The trouble with the markets and the investment industry is that jargon is everywhere. Ever tried to discuss crypto or coding with a tech geek? That’s how non-financial people feel when looking at an investment fact sheet or reading a fund manager letter.
In this article, I explain a few of the concepts that are important for you to understand when digesting the financial news or publications by asset management firms.
Let’s start with alpha (rather than Alfa – a motoring passion that helps me spend any money that I do manage to make on the markets).
The pursuit of alpha is an obsession for investment professionals and traders worldwide. Alpha is the excess return over the market in a given period. This is typically measured vs. a broad market index and must be assessed in the context of the investment mandate or strategy.
For example, in an SA-only equity fund, alpha would be the return in excess of the JSE All Share Index return. If you’re managing your own money, you don’t need to worry about adjusting for fees. If you are paying advisors and asset managers, I would only ever look at this return net of fees.
Remember, you can easily achieve the index return through a passive strategy by buying ETFs (e.g. Satrix 40) which comes at a low cost of 0.1% per year. If your asset manager and advisor are stripping 2% out of your money in fees, they need to achieve alpha of 1.9% just for you to break-even vs. a passive fund.
Usually shortened to just “market cap”, the simplistic definition for this concept is the number of shares in issue multiplied by the share price. It gets slightly more complicated where the company has implemented share buybacks and holds treasury shares, which most market data providers would deduct from the market cap. In many cases, it’s an immaterial difference, although share buybacks seem to have grown in popularity among South African corporates.
The important thing for you to understand is that the market cap is the traded value of the company and this may not be the same as the fair value. Markets are not efficient. Prices do not always reflect fair value. Otherwise, why would any of us bother in this game?
The process of generating alpha requires market participants to actively try and find mispriced companies.
For a terrific discussion on how to identify attractive stocks that may be undervalued, listen to Episode 11 of Magic Markets: Tech Truffles and Unicorns where Mohammed Nalla and I discussed investment strategies with expert stock picker Craig Antonie of AnBro Capital Investments.
Long vs. short
A long strategy is a belief that prices are going up. If you buy shares on Easy Equities or any other share trading platform, you are backing the prices to increase so that your shares become worth more.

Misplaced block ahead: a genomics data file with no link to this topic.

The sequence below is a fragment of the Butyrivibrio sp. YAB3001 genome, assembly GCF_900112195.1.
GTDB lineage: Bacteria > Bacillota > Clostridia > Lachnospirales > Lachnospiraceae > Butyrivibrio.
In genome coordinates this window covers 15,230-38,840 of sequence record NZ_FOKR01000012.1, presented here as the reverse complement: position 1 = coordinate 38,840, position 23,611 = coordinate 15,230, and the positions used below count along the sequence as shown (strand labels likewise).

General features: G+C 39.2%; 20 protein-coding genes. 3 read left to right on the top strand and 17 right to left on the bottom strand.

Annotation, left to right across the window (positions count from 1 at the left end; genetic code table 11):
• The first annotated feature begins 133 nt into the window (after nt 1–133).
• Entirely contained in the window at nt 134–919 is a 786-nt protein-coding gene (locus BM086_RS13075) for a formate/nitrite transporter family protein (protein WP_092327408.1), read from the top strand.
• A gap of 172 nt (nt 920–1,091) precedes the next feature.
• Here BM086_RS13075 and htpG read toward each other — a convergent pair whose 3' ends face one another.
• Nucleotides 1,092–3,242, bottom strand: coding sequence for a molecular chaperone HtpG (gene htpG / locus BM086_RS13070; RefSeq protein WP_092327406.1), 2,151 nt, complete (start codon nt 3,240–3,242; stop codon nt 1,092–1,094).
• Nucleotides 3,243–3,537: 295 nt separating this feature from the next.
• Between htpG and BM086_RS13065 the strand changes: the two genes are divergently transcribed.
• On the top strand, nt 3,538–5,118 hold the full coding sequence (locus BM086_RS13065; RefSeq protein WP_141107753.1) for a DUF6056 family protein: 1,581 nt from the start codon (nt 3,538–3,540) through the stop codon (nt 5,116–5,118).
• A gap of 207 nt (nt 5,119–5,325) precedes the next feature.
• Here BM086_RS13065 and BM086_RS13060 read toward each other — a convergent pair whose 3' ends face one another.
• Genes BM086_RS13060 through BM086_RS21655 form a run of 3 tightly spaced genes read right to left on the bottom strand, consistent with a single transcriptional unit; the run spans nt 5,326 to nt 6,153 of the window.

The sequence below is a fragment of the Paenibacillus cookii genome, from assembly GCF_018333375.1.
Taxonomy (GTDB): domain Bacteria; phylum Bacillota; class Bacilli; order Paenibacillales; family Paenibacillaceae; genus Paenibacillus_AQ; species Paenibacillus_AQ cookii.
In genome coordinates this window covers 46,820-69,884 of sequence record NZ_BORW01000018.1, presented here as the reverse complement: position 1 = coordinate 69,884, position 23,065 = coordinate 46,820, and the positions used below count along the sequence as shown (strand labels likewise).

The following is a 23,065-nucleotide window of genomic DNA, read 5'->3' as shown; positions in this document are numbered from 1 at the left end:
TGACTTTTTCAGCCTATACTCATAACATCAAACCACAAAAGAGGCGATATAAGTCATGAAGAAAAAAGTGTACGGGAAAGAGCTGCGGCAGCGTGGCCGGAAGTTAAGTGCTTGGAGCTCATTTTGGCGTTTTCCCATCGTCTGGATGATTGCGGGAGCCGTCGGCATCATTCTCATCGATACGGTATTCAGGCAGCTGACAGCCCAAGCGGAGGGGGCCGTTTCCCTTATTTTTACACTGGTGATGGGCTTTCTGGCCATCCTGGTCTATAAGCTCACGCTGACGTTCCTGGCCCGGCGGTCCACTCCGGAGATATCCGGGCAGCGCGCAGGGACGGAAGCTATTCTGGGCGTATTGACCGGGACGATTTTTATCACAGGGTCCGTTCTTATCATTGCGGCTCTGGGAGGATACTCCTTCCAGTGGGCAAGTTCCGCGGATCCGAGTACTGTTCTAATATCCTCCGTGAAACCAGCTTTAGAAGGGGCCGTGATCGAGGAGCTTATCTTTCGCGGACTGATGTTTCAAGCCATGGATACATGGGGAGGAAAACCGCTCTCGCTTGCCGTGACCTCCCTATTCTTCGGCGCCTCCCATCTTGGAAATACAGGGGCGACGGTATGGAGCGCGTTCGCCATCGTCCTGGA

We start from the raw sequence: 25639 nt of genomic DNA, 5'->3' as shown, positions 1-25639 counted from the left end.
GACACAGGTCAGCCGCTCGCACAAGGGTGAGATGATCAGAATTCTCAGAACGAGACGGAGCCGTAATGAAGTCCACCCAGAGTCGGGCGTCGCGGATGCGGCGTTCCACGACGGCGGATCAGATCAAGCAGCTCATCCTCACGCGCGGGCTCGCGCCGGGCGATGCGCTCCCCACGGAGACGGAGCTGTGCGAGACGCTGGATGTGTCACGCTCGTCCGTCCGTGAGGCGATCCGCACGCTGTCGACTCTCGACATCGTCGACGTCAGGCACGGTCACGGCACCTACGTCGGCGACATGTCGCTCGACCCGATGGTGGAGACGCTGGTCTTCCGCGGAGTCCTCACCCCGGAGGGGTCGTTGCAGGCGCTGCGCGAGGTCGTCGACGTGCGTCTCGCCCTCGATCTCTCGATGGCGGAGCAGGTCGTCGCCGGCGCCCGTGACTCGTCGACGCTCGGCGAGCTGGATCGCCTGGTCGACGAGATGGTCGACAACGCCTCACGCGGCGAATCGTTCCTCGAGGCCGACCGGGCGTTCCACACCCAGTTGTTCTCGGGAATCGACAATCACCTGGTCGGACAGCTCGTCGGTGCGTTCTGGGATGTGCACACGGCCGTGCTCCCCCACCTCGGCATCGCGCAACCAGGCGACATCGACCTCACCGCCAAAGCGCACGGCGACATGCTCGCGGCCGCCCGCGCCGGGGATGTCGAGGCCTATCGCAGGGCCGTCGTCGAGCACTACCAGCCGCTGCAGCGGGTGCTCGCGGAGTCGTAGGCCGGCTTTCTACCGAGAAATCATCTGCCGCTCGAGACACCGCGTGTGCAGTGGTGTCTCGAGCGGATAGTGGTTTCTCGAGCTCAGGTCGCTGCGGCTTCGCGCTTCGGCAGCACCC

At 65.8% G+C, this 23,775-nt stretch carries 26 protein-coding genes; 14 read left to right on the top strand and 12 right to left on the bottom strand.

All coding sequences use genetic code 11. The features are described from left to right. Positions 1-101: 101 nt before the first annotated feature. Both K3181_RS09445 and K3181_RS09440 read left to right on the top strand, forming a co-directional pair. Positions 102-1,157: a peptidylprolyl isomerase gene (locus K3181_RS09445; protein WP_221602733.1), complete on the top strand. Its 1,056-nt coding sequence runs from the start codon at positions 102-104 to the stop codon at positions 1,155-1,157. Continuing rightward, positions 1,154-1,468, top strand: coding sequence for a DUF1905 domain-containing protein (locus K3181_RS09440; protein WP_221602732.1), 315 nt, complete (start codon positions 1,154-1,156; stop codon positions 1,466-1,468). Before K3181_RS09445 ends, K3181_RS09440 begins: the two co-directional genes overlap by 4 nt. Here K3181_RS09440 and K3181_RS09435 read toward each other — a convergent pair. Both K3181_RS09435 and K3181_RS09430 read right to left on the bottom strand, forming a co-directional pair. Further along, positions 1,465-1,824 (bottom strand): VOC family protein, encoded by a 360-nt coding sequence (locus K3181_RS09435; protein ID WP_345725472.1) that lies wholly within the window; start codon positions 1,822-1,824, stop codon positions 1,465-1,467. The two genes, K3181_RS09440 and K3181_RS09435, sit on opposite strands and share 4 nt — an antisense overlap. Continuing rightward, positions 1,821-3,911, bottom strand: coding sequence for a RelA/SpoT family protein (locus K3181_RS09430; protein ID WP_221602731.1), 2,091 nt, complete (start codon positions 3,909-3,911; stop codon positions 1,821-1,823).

A short strategy is the opposite. Despite the absolute nonsense you may read on Twitter about how shorting shares is “immoral” and how hedge funds are evil, the reality is that short sellers and their research is critical in the market. Just think about how Viceroy finally blew Steinhoff up, revealing what local fund managers should’ve seen all along.
Going short on a particular share is much riskier than going long. The reason is simple: a share price cannot go lower than zero but has theoretically infinite upside. This means the potential profit on a short is limited but potential losses are uncapped.
When going short, the trader must borrow the shares from a stock lender and sell them in the market, promising to buy the same number of shares in the market at a later stage and return them to the lender. The idea is that the shares will be cheaper at a later stage, so the trader makes a profit by selling at a high price and buying later at a lower price.
During that period, the stock lender charges a fee to the borrower. This is called “scrip lending” and is commonly practiced by long-only funds to help boost returns in the fund by earning a lending fee from short-sellers.
When the trader gets it right, a successful short is guaranteed alpha. Profit was made on a share dropping in value, while the index registered a loss in value due to the share price of the constituent company going down.
Importantly, simply avoiding that share in a portfolio would also generate alpha, as the portfolio avoided the losses that the index suffered. Getting the short right is a double-whammy of alpha awesomeness.
The appeal of simply avoiding overpriced shares rather than shorting them is best explained by one of my favourite quotes about the markets, courtesy of John Maynard Keynes:
“The markets can remain irrational longer than you can remain solvent”
I firmly stand by my view on Tesla, but the crazy price behaviour and the army of Musk fanatics powered by US stimulus payments makes Tesla the riskiest short I’ve ever seen. Instead of shorting it (and potentially losing my house in the process), I simply avoid Tesla instead. Locally, Capitec is just as irritating. I am convinced that the bank is heavily overvalued, yet it continues to trade at what I believe is an unsustainably high price-to-book ratio.
In Episode 10 of Magic Markets: Losing their Shorts, we talked about the GameStop phenomenon and the attacks on hedge funds, along with more detail on the mechanics and risks of shorting.